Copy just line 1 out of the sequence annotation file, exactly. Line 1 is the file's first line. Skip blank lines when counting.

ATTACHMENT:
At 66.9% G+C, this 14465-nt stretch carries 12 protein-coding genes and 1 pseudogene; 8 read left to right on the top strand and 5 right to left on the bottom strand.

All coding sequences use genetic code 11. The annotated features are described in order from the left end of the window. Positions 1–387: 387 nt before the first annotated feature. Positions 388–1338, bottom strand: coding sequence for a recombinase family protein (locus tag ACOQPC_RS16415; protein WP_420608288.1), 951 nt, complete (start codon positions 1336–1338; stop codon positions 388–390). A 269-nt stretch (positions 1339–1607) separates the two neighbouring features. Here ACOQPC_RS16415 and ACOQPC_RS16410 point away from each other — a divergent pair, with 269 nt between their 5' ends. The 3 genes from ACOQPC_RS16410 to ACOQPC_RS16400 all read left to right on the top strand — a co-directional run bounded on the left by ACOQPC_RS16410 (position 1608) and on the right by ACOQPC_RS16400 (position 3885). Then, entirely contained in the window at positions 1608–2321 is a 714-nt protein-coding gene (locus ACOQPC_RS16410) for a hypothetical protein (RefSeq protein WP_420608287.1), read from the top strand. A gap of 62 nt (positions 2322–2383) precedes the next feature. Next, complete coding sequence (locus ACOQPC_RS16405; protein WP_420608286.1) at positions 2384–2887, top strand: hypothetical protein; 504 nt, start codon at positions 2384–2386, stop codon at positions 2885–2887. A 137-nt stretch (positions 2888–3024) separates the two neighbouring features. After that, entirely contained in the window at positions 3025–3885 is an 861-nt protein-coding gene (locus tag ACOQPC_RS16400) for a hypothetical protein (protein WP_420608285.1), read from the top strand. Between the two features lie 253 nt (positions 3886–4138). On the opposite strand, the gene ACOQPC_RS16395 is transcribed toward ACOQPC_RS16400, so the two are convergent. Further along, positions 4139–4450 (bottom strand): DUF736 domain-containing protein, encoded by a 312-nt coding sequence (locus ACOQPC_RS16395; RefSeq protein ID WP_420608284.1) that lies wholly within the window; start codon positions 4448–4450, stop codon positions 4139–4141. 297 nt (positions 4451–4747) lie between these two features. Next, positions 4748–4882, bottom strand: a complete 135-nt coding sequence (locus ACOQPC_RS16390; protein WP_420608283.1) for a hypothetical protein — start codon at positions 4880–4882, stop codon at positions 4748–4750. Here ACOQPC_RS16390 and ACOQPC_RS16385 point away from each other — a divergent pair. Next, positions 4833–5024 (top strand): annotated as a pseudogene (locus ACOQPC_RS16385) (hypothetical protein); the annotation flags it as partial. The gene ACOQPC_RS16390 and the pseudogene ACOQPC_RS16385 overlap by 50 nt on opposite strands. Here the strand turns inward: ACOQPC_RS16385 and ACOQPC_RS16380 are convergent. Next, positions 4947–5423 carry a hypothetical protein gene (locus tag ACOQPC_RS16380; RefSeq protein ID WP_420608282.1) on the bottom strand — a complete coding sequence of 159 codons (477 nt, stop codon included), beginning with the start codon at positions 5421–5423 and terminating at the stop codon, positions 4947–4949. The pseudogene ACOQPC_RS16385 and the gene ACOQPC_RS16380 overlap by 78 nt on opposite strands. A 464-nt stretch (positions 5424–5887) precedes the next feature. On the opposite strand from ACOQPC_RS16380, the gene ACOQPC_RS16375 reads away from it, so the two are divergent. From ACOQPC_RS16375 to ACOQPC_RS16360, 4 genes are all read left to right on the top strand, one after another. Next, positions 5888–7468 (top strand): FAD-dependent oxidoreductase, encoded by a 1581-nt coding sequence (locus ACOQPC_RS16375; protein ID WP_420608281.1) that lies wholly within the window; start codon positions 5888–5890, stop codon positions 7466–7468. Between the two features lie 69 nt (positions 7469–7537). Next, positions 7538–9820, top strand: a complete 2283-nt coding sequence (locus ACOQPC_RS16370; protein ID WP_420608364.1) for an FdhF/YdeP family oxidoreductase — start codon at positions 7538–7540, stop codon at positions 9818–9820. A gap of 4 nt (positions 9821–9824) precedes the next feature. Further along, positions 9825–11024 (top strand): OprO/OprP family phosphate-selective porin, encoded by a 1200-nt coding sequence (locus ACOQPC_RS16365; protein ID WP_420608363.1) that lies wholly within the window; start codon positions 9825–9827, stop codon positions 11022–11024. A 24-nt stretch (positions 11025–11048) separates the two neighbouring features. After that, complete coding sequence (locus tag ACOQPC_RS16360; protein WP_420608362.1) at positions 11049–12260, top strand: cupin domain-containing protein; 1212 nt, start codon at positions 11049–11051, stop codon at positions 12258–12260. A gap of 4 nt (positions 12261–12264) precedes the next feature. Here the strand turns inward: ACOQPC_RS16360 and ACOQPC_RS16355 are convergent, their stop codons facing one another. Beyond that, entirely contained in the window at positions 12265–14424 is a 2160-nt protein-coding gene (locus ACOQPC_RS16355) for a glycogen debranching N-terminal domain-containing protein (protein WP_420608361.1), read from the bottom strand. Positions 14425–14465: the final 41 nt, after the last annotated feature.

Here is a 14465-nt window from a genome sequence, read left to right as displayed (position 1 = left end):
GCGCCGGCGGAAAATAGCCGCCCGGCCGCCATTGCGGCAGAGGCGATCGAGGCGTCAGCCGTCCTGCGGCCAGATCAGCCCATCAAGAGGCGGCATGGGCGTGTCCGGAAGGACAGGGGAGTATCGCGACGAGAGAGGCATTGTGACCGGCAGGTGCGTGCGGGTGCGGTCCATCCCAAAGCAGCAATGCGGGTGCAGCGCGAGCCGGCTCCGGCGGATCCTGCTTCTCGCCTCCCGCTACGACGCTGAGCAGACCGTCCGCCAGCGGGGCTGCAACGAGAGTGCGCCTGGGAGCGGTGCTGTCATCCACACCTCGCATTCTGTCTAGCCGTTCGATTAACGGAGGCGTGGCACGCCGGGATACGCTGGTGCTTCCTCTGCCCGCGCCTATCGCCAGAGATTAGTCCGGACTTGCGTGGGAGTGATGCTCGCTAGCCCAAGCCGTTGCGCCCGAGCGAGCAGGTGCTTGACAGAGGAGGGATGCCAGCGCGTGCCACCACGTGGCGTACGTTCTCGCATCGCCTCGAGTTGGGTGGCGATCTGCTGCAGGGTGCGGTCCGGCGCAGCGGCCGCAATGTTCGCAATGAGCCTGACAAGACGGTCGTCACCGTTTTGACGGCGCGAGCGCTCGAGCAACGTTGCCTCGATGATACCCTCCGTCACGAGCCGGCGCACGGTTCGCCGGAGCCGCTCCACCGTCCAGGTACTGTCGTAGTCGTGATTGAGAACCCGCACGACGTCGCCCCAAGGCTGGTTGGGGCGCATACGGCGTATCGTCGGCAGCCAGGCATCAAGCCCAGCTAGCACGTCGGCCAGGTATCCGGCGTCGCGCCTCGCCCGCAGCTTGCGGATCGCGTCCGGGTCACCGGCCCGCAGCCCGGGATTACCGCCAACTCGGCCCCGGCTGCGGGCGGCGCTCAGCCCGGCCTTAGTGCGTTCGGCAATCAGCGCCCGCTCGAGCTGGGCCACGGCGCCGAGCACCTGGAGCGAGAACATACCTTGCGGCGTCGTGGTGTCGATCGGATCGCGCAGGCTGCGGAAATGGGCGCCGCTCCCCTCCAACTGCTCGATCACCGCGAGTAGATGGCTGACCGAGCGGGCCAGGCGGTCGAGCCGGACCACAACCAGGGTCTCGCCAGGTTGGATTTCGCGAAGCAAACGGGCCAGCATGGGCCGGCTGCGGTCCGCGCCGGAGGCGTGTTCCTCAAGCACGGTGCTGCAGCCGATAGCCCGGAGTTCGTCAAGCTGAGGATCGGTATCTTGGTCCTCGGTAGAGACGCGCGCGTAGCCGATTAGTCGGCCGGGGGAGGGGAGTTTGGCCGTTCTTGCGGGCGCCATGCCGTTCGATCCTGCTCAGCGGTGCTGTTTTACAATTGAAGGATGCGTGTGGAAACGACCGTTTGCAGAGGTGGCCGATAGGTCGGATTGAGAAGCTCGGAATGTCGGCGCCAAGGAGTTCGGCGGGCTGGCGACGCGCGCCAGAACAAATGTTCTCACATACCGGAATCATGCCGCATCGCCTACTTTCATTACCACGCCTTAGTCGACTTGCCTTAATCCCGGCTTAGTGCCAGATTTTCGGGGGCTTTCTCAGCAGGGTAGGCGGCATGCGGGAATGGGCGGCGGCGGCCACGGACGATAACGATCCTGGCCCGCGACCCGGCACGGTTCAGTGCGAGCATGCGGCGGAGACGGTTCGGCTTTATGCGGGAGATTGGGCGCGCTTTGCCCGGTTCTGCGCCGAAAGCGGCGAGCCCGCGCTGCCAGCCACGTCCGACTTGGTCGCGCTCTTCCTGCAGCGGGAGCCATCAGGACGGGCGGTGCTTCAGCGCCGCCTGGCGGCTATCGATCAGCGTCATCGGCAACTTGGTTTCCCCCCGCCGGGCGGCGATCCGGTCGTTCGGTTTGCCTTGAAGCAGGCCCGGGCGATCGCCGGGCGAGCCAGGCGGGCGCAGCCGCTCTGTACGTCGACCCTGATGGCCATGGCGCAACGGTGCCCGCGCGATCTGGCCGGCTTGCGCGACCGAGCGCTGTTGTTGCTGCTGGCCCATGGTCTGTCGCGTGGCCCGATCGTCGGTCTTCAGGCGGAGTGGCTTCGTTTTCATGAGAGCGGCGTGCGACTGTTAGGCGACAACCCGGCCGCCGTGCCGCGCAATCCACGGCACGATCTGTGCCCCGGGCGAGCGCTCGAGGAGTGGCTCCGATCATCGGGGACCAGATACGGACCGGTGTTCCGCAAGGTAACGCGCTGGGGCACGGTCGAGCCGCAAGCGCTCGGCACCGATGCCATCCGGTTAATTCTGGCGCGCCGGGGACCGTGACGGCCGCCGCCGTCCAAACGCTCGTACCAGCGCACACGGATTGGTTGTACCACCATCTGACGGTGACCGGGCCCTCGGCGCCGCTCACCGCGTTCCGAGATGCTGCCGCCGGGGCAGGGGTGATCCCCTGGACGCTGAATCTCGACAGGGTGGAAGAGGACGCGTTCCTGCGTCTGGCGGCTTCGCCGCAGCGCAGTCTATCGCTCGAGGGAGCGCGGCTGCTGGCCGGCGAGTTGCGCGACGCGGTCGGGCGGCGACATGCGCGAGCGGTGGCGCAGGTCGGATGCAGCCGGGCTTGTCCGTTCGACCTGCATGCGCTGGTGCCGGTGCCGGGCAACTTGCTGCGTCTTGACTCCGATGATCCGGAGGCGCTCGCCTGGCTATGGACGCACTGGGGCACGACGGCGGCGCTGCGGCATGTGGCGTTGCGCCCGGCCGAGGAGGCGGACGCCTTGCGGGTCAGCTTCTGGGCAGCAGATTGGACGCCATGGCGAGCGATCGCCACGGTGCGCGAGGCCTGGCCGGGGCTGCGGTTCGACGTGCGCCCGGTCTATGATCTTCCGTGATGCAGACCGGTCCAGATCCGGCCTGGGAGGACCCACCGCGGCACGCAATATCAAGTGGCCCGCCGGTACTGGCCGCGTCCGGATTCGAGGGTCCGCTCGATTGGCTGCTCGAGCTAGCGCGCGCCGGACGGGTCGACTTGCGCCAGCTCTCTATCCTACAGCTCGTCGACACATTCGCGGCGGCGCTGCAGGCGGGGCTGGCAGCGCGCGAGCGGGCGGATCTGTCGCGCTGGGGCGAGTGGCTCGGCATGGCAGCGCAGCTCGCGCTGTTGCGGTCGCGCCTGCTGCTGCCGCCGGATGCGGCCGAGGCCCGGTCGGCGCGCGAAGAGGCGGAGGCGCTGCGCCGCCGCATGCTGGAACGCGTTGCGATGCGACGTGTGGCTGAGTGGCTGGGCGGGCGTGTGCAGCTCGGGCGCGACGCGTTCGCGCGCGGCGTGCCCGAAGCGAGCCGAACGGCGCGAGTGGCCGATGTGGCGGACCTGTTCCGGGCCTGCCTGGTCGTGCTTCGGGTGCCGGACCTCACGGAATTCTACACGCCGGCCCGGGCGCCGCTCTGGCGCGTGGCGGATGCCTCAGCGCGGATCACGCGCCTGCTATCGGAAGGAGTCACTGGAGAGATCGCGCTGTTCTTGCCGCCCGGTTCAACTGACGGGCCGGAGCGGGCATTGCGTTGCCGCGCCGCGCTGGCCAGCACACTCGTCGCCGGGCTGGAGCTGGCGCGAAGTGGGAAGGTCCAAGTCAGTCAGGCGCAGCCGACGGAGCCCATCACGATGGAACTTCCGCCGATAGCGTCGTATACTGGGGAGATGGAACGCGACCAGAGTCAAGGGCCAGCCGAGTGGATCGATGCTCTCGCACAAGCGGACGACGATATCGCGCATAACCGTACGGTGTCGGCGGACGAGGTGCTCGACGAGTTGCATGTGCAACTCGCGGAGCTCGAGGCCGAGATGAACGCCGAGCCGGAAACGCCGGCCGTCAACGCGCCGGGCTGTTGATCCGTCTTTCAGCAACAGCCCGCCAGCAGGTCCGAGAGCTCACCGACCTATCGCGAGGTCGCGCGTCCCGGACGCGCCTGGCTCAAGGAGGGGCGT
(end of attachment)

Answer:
At 66.9% G+C, this 14465-nt stretch carries 12 protein-coding genes and 1 pseudogene; 8 read left to right on the top strand and 5 right to left on the bottom strand.